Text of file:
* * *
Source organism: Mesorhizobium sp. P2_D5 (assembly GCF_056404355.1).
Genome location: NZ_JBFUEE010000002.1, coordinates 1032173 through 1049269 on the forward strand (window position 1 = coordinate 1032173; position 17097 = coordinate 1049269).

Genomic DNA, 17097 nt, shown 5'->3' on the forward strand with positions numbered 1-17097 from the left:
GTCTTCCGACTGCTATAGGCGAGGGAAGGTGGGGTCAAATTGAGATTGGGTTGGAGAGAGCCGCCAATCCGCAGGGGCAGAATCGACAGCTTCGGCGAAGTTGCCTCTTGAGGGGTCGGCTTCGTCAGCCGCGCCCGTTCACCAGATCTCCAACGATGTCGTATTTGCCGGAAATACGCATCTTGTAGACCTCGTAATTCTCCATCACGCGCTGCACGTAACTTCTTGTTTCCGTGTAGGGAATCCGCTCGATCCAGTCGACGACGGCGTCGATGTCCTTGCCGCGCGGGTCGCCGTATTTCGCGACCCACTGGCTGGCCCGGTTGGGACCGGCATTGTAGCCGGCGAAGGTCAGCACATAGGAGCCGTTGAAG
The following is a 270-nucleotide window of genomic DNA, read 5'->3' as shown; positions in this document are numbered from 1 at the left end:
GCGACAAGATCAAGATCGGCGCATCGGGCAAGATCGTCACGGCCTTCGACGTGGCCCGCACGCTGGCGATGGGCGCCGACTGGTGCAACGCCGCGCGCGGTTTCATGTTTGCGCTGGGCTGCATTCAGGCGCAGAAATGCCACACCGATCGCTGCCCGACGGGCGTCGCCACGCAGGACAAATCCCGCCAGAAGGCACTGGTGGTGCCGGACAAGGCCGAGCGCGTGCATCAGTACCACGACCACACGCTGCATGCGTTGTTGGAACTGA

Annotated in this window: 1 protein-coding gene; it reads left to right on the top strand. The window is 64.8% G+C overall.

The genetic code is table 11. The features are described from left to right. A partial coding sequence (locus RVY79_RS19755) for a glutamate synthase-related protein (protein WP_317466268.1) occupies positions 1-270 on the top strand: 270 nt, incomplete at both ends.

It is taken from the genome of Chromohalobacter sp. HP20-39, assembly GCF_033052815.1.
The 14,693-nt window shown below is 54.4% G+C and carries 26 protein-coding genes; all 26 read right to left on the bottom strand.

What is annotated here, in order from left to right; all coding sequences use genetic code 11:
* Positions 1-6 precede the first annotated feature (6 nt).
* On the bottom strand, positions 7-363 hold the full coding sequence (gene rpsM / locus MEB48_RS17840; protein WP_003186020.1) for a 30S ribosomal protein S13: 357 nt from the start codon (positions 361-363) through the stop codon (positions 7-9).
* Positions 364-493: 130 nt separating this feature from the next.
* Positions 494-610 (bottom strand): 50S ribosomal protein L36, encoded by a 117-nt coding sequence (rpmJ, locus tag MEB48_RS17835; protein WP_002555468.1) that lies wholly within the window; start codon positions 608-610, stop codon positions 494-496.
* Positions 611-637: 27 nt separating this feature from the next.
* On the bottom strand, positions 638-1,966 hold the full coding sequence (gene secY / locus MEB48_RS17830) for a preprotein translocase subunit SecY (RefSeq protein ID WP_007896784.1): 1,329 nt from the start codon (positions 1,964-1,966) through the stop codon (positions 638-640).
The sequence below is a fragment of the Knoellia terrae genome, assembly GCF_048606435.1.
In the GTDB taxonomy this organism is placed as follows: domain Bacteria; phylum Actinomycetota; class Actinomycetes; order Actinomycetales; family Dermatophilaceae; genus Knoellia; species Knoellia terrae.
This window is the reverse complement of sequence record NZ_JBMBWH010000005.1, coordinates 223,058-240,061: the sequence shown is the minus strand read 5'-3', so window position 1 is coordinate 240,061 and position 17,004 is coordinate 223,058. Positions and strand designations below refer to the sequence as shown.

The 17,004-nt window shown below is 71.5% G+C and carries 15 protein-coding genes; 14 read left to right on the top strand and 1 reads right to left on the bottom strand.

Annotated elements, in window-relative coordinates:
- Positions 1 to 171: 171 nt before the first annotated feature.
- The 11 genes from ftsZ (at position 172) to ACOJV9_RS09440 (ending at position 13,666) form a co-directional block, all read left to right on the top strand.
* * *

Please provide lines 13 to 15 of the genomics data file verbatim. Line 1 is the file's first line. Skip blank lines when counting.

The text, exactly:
* On the bottom strand, positions 7-363 hold the full coding sequence (gene rpsM / locus MEB48_RS17840; protein WP_003186020.1) for a 30S ribosomal protein S13: 357 nt from the start codon (positions 361-363) through the stop codon (positions 7-9).
* Positions 364-493: 130 nt separating this feature from the next.
* Positions 494-610 (bottom strand): 50S ribosomal protein L36, encoded by a 117-nt coding sequence (rpmJ, locus tag MEB48_RS17835; protein WP_002555468.1) that lies wholly within the window; start codon positions 608-610, stop codon positions 494-496.